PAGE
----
personas que creen, que están haciendo lo que creen y que saben a la verdad de su parte, que a mí siempre me ha fascinado y asustado.

The Schneils' supposition that there is no religious significance in the figure of the hablador proves to be ironic, given the determination of Vargas Llosa to endow Saúl with precisely that kind of significance. To begin with, Saúl is part Jew by birth, caught between the traditional Jewish customs, as represented by his father, and the dominant Catholic culture of the Lima of the fifties. When he disappears, he is presumed to have returned to Israel, to his cultural and spiritual homeland; in fact (or should I say "in fiction"?), it transpires that Vargas Llosa has decided to send him to a new homeland among the Machiguengas: "la transformación del converso en hablador." An old Vargas Llosa trick covertly announces the identification of the hablador with his friend Saúl, and that right at the start: Chapter 1 concludes with the naming of the first and Chapter 2 opens with the naming of the second. Soon, Vargas Llosa is overtly referring to conversion:

Saúl experimentó una conversión … en un sentido cultural y acaso también religioso … Mascarita fue atrapado en una emboscada espiritual que hizo de el una persona distinta.

In the hablador sections there are numerous assimilations of Jewish and Christian myths to Machiguenga ones, or vice-versa. I have already alluded to diaspora. Also we have (particularly page thirty eight and following) paradise and fall, God and Devil, resurrection, a lost tribe, a promised land, a land of milk and honey, a Messiah, a myth of creation. A chosen people is protected by Tasurinchi-Jehova, a Christ figure is born, and there is a Trinity: "Soy el soplido de Tasurinchi, soy el hijo de Tasurinchi, soy Tasurinchi."

The Christ-figure is hailed as an hablador (prophet?), miracles raise the dead or multiply food, the seripigaris are comparable with the elders of the tribes, the viracochas with the Romans. But one other episode, in particular, deserves closer attention.

The biblical Saul of Tarsus was converted on the road to Damascus, when God appeared to him in a vision. Saúl Zuratas (his surname is almost an anagram of Tarsus) recounts a similar occasion in the last of the hablador sections. He has a thorn in his foot, which has forced him to stop walking; but his suffering is less due to the infected foot than to his being besieged by parrots, "sobre todo cotorras." Seeking to understand where they come from and what they mean, he realises that they, too, are habladores, that they are sent to accompany him in his time of trial, for according to myth every man is accompanied by a guardian creature. Now a further speculation on the Peruvian Saúl's name will connect us back to the man on the road to Damascus: źurita means turtle dove; zuro is an adjective applied to the paloma silvestre. In the Bible, the Holy Spirit, which reveals itself to Saul, transforms his life, and makes him the apostle Paul, is frequently associated with the image of the dove. It is thus this episode with the flock of parrots to which I was alluding when I made an early reference to a "flash of lightening of sorts." Saúl, like Paul, has "seen the light." [In a footnote the critic adds: "It seems that this well-worn English phrase does stem from this same biblical episode, although no such words are used during the accounts of it in the Bible."]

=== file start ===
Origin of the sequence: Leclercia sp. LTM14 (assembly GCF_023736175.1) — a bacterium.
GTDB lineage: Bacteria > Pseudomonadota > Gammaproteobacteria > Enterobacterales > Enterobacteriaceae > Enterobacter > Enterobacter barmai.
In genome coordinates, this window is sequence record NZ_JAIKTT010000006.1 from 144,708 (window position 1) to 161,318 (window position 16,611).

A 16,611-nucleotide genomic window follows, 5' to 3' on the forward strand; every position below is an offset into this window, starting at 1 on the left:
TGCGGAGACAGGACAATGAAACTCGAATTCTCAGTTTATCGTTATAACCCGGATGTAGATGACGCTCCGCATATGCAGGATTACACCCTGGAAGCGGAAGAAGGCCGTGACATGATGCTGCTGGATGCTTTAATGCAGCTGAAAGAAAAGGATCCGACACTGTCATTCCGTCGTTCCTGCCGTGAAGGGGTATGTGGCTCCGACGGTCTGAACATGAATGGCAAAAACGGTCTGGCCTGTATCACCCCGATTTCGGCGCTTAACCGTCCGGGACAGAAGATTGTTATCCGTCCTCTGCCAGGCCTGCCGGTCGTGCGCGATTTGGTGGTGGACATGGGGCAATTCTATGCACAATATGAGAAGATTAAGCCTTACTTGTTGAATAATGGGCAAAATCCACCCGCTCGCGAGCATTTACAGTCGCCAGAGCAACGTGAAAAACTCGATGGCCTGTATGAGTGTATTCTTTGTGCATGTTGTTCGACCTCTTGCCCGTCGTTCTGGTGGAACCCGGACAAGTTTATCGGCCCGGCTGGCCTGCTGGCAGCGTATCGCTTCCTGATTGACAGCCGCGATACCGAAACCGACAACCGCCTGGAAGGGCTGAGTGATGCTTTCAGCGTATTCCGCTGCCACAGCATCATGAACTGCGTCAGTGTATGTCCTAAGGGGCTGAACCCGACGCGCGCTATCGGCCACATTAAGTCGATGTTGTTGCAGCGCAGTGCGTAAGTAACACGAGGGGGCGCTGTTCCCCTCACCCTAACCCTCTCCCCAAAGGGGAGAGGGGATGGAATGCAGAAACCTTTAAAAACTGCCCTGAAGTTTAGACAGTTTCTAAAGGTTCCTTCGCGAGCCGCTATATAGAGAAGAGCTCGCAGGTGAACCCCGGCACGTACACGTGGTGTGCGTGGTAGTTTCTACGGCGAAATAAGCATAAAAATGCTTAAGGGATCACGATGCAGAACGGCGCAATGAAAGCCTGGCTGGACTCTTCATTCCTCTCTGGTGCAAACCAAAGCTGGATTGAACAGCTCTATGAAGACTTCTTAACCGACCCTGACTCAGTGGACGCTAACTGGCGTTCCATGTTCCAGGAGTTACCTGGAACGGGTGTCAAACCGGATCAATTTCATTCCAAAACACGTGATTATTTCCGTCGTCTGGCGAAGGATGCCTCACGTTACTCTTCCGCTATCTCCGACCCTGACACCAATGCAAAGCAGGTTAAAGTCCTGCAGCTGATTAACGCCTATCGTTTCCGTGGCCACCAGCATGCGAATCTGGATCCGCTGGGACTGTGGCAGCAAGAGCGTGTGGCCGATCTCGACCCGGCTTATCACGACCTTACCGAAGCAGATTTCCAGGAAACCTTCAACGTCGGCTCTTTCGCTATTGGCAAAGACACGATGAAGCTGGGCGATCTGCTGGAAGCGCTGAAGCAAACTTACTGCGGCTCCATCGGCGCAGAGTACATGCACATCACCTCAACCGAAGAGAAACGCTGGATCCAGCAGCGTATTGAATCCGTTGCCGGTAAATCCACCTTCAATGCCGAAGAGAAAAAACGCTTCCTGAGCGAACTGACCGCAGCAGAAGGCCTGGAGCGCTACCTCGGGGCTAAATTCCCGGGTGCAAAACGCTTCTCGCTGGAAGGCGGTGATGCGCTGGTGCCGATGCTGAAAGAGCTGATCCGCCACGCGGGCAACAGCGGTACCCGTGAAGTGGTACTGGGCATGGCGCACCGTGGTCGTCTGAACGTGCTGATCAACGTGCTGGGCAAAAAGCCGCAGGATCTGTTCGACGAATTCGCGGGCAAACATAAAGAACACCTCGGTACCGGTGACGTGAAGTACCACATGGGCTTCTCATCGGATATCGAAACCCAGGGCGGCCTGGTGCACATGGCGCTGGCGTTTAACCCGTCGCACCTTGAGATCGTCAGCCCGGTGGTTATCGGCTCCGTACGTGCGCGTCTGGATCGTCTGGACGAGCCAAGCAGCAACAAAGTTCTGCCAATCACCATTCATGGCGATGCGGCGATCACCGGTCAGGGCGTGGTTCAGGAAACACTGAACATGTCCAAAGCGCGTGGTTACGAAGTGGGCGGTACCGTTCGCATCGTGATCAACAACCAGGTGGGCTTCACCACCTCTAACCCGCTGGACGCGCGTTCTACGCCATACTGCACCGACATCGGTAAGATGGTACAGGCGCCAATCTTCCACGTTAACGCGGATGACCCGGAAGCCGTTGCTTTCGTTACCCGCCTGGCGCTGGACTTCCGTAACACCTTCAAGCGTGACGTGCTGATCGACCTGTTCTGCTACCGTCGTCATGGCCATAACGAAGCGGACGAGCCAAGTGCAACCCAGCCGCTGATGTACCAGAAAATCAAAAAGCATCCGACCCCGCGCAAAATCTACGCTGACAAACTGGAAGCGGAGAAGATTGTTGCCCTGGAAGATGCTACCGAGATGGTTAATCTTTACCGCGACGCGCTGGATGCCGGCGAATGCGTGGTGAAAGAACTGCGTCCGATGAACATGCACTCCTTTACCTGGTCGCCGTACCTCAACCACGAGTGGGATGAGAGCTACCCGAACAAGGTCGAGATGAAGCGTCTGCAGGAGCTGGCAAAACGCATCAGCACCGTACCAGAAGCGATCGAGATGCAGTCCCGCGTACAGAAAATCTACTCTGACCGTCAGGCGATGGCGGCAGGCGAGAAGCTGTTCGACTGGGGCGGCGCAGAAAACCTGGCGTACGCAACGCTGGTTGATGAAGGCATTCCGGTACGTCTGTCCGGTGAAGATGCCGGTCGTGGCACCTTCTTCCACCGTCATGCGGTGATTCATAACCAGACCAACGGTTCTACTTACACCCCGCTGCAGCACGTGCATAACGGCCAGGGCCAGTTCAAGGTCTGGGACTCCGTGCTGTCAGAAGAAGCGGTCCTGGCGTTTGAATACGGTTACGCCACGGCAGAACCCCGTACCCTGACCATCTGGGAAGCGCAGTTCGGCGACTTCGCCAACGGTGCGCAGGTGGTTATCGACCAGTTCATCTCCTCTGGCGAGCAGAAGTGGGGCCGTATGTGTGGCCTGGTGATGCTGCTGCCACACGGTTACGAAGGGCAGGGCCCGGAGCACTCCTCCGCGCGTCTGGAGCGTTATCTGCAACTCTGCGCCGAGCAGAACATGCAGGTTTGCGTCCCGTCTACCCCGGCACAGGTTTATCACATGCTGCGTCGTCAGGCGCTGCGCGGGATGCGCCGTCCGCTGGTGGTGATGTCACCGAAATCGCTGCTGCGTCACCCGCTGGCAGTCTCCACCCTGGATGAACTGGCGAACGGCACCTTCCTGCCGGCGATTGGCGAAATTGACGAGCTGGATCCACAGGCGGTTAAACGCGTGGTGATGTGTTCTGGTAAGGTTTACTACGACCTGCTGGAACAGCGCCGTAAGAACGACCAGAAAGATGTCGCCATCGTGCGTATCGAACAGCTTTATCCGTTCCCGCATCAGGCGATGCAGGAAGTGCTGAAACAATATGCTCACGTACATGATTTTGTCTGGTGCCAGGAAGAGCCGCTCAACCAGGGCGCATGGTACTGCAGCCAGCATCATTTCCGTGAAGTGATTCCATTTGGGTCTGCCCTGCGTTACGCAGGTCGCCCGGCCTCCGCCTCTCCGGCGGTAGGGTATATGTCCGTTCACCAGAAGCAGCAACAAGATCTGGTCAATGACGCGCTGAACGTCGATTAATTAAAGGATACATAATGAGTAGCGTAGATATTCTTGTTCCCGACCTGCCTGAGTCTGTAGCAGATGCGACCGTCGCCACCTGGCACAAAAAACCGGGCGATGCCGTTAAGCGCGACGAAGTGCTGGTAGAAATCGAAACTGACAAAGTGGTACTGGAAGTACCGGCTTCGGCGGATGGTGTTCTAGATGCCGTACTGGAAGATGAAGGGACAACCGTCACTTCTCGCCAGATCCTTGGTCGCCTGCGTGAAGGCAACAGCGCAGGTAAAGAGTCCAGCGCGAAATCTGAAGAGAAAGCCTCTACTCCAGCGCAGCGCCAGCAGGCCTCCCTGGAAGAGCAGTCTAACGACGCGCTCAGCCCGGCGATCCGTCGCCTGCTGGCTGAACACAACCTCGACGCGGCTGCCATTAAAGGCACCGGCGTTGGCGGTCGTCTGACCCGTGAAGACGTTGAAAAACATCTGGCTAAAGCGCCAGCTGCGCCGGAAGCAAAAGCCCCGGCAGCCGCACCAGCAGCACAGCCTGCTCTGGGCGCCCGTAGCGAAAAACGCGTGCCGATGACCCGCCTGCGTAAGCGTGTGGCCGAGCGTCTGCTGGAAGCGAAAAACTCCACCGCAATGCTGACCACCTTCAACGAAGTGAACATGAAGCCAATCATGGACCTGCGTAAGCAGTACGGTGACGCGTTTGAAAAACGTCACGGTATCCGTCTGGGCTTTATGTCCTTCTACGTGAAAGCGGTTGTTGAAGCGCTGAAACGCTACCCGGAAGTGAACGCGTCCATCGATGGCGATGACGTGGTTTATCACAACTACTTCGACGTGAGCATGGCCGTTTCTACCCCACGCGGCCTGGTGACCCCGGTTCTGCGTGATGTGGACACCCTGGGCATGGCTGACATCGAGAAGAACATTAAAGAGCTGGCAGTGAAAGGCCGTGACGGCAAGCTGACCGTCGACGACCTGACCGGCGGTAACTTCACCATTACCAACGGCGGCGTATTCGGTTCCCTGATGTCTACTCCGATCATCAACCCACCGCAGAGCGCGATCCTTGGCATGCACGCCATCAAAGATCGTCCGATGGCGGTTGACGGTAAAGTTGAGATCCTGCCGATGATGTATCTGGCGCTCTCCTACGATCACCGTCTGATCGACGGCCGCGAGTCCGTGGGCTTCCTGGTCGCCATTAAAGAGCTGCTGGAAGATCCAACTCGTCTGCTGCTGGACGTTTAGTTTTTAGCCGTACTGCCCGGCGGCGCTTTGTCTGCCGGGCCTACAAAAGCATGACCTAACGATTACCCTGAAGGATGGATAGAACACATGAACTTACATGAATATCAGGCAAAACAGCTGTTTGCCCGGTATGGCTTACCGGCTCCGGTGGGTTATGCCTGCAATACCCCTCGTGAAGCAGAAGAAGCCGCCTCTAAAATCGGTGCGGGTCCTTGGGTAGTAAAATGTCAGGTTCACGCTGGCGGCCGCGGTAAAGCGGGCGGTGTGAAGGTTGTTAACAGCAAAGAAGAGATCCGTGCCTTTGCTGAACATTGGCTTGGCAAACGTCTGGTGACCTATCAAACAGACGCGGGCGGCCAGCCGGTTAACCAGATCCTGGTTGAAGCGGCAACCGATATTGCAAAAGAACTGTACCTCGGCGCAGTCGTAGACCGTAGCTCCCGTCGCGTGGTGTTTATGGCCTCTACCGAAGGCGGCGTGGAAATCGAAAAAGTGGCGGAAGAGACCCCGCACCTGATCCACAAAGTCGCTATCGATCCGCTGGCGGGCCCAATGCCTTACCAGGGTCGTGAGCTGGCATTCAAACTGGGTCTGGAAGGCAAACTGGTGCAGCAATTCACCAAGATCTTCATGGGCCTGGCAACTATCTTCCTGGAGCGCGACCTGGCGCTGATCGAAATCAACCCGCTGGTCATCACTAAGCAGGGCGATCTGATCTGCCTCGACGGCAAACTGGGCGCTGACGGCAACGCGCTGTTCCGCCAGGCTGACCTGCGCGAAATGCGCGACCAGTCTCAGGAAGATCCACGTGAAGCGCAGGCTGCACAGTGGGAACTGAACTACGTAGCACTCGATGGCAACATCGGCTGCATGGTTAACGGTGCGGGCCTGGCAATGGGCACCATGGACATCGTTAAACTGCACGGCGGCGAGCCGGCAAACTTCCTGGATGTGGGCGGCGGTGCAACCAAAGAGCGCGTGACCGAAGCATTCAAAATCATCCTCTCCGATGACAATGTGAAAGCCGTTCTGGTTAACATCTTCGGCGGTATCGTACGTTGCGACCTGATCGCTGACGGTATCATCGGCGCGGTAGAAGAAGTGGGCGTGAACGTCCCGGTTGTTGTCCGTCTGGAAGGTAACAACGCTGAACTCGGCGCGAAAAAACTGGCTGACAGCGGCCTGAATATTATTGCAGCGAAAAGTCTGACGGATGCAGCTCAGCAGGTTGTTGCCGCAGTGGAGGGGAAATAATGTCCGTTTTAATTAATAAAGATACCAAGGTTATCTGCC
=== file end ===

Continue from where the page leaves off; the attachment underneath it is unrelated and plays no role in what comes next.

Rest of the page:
Flaubert, too, used his bird in a similar way at the end of one of his novels, Un coeur simple. His protagonist, appropriately called Félicité, dotes on her parrot, even once dead and stuffed; at the end of the novel she comes to wonder whether this articulate beast, this imitator of human sounds, might not represent the Holy Ghost, and as she dies imagines a huge parrot hovering above her head.

In addition to this, in the New Testament Paul speaks, more than once, of a thorn in his flesh; it is a phrase generally taken to refer to a physical defect, one which left him unsightly. Other elements in Paul's biography seem to tally with El hablador. After his conversion he proved a champion of tolerance and sought to reconcile Jewish orthodoxy with Christianity; in part, his death is attributable to his efforts to cross racial divides. By addressing various groups in his writings he gives identity to them. According to both Acts and Galatians, he seems to have disappeared for some twelve years. Finally, he is, of course, a consummate writer/speaker. So Saúl Zuratas the freak has had a revelation like that of Paul and assumed his new role; he has moved from the margins of one society to the focal point of another. The problematic nature of his deformity has been overcome, as has his cultural dilemma, in a process of synthesis. The parrot on his shoulder is the symbol which heralded his destiny, which was to become hablador and in doing so find peace in his spiritual home.

I began by speculating on the terms "fabulator" and "fable." A fable seeks to convey a moral lesson, and Vargas Llosa's novel is clearly rich in issues, such as the ethical basis for missionary work, acculturation, and the search for authentic roots. These, however, fall outside the scope of this [essay], in which I have tried to establish that the central preoccupation, drawn out from reflections on the novel's title and associations with the symbol of the parrot, concerns the storyteller in society; the hablador is here accorded a status encompassing prophet, leader, guardian of knowledge, and vital link to guarantee society's cohesiveness:

uno más de la vieja estirpe que … recorría los bosques de mi país llevando y trayendo … las fabulaciones … que hacen de ese pueblo de seres dispersos una comunidad.

El hablador begins and ends with the author asserting his own presence; its conclusion is not dramatic but contemplative. Is the writer anything more than a jumped-up parrot, wonders Julian Barnes [in his Flaubert's Parrot, 1984]? Vargas Llosa likes to think he might be.